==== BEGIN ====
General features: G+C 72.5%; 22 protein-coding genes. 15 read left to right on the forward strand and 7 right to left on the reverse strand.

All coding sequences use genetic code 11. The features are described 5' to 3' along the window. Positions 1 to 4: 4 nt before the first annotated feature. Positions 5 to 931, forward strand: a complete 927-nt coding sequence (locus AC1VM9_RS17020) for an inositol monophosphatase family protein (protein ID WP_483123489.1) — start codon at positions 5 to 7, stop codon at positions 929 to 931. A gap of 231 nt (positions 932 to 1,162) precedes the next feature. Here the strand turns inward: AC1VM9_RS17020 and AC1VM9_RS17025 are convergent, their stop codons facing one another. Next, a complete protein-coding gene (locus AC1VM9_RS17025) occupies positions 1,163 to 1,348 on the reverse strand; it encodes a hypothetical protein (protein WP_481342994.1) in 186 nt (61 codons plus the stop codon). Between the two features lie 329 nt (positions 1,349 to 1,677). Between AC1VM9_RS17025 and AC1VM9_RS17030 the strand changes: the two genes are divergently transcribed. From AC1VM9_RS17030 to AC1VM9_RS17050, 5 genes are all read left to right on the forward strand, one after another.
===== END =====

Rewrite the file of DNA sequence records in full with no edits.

General features: G+C 72.5%; 22 protein-coding genes. 15 read left to right on the forward strand and 7 right to left on the reverse strand.

All coding sequences use genetic code 11. The features are described 5' to 3' along the window. Positions 1 to 4: 4 nt before the first annotated feature. Positions 5 to 931, forward strand: a complete 927-nt coding sequence (locus AC1VM9_RS17020) for an inositol monophosphatase family protein (protein ID WP_483123489.1) — start codon at positions 5 to 7, stop codon at positions 929 to 931. A gap of 231 nt (positions 932 to 1,162) precedes the next feature. Here the strand turns inward: AC1VM9_RS17020 and AC1VM9_RS17025 are convergent, their stop codons facing one another. Next, a complete protein-coding gene (locus AC1VM9_RS17025) occupies positions 1,163 to 1,348 on the reverse strand; it encodes a hypothetical protein (protein WP_481342994.1) in 186 nt (61 codons plus the stop codon). Between the two features lie 329 nt (positions 1,349 to 1,677). Between AC1VM9_RS17025 and AC1VM9_RS17030 the strand changes: the two genes are divergently transcribed. From AC1VM9_RS17030 to AC1VM9_RS17050, 5 genes are all read left to right on the forward strand, one after another.